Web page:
Thursday, February 07, 2019

Boston City Council Looks At Reprecincting, Term Limits & Vacancies, CPA, MBTA Fees & More

City Councilor-At-Large Michelle Wu publishes notes from Boston City Council meetings. The Boston City Council considered the following items and more at their Februay 6, 2019 meeting:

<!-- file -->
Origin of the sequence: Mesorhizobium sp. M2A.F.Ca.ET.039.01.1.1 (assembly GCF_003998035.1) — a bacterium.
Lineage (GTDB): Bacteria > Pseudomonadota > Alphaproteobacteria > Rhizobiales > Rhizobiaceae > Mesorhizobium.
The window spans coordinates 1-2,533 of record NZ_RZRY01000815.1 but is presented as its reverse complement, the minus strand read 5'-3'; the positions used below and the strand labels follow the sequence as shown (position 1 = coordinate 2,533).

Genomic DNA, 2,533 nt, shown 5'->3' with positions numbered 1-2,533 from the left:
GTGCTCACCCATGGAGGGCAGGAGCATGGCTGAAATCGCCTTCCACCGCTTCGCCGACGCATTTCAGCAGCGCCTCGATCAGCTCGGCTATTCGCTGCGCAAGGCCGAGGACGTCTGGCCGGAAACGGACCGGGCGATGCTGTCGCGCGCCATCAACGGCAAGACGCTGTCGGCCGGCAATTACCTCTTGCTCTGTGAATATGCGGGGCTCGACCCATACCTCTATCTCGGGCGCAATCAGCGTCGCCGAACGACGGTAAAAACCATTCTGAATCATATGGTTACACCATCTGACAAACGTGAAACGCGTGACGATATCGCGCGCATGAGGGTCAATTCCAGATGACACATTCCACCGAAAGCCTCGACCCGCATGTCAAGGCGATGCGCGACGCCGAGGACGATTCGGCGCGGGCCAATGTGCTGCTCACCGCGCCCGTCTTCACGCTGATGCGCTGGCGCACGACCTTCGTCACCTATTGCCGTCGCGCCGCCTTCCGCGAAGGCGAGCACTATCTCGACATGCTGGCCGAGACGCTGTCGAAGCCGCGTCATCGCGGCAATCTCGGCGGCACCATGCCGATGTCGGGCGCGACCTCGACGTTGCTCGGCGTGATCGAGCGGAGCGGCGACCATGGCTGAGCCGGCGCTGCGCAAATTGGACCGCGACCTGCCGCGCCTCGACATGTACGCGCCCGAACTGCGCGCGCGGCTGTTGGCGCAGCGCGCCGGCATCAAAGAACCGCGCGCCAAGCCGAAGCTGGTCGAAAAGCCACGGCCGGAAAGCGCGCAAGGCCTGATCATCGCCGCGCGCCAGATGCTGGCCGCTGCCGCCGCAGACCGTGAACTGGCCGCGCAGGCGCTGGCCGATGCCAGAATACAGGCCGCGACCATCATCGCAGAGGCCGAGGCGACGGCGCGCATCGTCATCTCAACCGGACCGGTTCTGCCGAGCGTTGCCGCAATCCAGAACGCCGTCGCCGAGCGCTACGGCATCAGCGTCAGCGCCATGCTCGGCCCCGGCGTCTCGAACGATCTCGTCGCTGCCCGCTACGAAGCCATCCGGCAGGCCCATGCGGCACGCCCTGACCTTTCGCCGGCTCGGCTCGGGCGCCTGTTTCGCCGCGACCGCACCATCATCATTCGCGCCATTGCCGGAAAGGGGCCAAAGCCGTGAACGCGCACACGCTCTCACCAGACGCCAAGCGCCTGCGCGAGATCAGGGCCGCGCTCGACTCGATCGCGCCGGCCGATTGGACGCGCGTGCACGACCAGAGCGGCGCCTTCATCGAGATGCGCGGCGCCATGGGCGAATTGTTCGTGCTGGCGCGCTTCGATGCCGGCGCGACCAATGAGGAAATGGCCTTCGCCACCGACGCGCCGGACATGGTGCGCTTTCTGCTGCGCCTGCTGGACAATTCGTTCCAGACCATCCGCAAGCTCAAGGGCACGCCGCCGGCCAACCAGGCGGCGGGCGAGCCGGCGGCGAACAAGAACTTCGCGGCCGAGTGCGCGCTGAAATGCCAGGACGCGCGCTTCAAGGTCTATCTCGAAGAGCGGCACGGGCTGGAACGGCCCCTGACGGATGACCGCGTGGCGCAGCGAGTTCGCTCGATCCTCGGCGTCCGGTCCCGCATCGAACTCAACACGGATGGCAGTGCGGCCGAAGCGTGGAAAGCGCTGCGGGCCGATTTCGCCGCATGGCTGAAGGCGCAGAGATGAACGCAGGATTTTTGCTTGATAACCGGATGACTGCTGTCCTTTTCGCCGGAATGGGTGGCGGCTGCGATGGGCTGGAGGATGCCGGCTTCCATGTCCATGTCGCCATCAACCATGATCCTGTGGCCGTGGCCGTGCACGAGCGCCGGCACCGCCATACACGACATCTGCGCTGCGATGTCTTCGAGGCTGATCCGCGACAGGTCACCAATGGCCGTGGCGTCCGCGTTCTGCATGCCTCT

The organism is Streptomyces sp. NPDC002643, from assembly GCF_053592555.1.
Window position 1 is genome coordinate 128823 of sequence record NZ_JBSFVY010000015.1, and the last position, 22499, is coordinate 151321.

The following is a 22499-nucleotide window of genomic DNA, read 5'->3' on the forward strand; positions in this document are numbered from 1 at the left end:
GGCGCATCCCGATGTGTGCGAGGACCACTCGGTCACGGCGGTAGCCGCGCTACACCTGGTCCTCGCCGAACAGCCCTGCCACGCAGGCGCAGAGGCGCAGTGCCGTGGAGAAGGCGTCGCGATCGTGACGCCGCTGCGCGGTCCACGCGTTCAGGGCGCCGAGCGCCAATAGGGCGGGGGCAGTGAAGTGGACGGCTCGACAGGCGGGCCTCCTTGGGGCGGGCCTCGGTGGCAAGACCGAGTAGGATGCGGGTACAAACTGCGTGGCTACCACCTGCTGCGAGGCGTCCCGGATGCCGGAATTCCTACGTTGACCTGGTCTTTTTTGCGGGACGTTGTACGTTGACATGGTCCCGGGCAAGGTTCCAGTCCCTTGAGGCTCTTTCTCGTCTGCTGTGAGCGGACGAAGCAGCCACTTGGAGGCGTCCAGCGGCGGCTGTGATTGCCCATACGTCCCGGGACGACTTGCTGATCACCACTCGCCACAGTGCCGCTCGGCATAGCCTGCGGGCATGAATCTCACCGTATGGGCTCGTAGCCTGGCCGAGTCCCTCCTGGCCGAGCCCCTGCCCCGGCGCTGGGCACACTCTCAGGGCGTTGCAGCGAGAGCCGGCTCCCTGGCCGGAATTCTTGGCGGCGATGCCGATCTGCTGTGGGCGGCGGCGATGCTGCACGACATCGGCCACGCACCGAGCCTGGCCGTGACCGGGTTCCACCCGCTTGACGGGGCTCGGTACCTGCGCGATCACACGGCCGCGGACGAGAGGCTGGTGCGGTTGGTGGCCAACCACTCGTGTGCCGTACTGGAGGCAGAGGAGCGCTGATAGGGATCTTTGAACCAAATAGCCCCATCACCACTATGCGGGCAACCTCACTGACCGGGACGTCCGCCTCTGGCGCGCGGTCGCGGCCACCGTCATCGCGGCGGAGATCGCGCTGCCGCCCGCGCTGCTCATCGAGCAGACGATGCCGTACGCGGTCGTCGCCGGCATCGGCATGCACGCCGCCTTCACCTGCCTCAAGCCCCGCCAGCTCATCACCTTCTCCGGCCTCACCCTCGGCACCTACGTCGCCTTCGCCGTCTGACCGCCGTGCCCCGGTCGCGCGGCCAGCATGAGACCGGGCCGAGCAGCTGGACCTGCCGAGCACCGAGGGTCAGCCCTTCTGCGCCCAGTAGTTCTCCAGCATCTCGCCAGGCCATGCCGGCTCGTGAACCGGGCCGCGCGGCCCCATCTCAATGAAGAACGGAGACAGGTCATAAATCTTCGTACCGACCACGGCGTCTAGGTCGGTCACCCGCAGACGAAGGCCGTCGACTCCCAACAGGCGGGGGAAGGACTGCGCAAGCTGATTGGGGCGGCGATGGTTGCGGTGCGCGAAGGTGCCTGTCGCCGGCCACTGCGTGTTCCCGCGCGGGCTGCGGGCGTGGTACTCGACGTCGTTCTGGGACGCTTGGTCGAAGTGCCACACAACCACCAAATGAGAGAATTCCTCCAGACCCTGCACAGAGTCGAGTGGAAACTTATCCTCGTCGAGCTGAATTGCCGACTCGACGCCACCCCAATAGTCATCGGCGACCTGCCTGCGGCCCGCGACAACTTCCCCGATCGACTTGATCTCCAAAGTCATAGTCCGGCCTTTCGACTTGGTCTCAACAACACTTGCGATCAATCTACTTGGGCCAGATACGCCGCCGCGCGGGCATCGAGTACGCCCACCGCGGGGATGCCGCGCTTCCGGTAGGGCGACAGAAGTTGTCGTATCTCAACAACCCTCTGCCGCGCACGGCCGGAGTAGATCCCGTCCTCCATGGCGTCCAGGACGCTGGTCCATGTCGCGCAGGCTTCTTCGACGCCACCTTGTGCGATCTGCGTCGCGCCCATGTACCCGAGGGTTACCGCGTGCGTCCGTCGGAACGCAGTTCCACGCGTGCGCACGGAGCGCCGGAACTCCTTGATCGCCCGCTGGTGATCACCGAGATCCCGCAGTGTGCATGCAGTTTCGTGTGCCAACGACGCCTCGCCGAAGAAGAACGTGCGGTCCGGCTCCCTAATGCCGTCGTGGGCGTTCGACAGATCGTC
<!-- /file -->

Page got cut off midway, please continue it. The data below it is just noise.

Equity in Cannabis Licensing: Councilor Janey filed an ordinance to promote and encourage equity in the newly created marijuana industry with full participation of residents from communities that have previously been disproportionately harmed by marijuana prohibition and enforcement and to positively impact those communities. The cannabis industry is already a multi-million dollar industry in Massachusetts, with early sales having generated almost $30M. The ordinance would create a new category of equity applicants, which would include companies with 51% or more ownership stake from 1) a person who has resided in an area of disproportionate impact for at least 5 of the past 10 years, 2) a Boston resident who has a past conviction for possession, sale, or trafficking of marijuana (or his/her child or spouse), 3) someone who has resided in Boston for at least the past 5 years, 4) someone who is of Black, African American, Hispanic, or Latino descent, OR 5) someone whose annual household income is below 400% of the federal poverty level. To date, no certified minority-owned businesses have been licensed by the state’s Cannabis Control Commission. The matter was assigned to the Government Operations committee for a hearing.